schools ten years ago.

3. The older courses of study are
being replaced by local courses of

4. Handwriting is losing its iden-
tity as a separate subject and is be-
ing classed with either English, the
language arts, or with art.

An analysis of the data collected
from the 1931, 1932, and 1937 groups
seemed to warrant the following con-


1. When supervision of handwriting
exists in a school system, the chil-
dren tend to be approximately at norm
in both quality and rate of writing.

2. Under supervision the scores of
children tend to be better distributed
than when there is no supervision.
Lack of supervision seems to cause an
uneven distribution to develop marked
by a piling up of the scores at the
lower intervals of the frequency dis-

3. Fewer pupils exceed the norm for
their grade in either quality or rate
of writing when there is no super-


L. W. Huntsinger, of the Wilcox
Commercial College, Cleveland, Ohio,
visited The Educator office recently
and reports the Wilcox School in a
very prosperous condition. The school
has doubled its enrollment and today
claims the largest enrollment of any
business college in Cleveland.

L. W. is a relative of E. M. Hunt-
singer, who was one of the most out-
standing figures in penmanship and
commercial education.


H. J. Ennis of 2315 N. E. 40th Ave.,
Portland, Oregon, who is one of the
skillful penmen of the Pacific Coast,
is getting his arm limbered up for
the coming penmanship season. The
ornamental specimens and flourishes
before us are unusually delicate and
skillfully prepared.

This third grado writing was dons by Rosemary Vimont who had I'A years of manuscript writing and IV2 years of cursive writing. She is a pupil
in the Washington School, Maywood, Illinois. Mrs. Pierce i3 the Principal. This shows a very nice carry over from print to script.


The Educator

Statement of Ultimate Goals in the Con-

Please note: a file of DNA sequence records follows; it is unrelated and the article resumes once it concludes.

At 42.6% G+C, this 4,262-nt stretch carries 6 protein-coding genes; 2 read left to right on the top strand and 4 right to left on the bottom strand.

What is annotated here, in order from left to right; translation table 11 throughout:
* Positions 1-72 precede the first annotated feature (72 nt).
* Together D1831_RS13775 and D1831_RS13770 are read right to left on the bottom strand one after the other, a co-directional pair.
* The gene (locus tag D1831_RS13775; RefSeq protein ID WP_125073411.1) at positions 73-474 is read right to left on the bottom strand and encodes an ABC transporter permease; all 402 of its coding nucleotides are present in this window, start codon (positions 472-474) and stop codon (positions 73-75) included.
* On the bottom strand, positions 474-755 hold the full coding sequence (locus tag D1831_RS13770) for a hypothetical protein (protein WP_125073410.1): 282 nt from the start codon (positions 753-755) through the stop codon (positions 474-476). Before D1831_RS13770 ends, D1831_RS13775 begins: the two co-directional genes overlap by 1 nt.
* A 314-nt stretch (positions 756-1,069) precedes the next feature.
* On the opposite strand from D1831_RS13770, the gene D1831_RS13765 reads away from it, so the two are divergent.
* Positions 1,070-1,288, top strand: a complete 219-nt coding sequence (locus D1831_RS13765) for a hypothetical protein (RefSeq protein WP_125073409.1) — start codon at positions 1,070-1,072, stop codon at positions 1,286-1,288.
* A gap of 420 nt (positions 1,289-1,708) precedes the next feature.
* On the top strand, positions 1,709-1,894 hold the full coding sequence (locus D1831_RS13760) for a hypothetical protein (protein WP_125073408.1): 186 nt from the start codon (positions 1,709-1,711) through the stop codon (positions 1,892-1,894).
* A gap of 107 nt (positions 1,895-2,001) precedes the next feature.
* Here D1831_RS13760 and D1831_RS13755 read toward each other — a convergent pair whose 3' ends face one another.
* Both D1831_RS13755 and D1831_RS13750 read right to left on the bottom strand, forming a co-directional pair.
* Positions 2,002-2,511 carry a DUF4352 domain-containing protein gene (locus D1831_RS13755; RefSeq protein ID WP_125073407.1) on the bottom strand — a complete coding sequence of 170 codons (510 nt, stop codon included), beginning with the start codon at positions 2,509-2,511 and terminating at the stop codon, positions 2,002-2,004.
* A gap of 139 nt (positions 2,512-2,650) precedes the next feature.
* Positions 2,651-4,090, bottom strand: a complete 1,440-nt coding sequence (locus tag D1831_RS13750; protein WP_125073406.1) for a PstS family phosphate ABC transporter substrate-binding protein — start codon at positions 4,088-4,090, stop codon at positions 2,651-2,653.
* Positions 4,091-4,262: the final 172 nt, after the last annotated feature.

gressional Demonstration in Character
Education in the Washington Public Schools

Prepared by Frank W. Ballou
For Conference of Educational Consultants

Distributed and Discussed at the Meeting of The National Association of
Pennianshi|> Teachers and Supervisors, Wardman Park Hotel

By Dr. Frank W. Ballou, Superintendent of Schools, Washington, D. C.

Assuming' that character education,
i.e., character development, is defin-
itely to become one of the desired re-
sults of public education, what
changes become necessary in the
statement of our educational theory
and in our educational practices.

Changes in General Educational

If character development is to be
included as one of the desired results
of public education, then our general
theory of education must be stated
accordingly, and necessary changes
must be made in our educational prac-

1. The protection and the develop-
ment of a wholesome personality in
each individual becomes a paramount
purpose in education. This means

a. Every person associated with the
education of a pupil should think
of the individual pupil being
taught, his needs, capacities, and
probable future career— environ-
ment into which he is moving.

b. Every such person should think
of each individual as a unity,
made up, to be .sure, of physical,
intellectual, social, and moral as-

c. Every such person miist thor-
oughly understand each individ-
ual pupil before he can deal in-
telligently with the pupil's indi-
vidual needs.

2. The development of a wholesome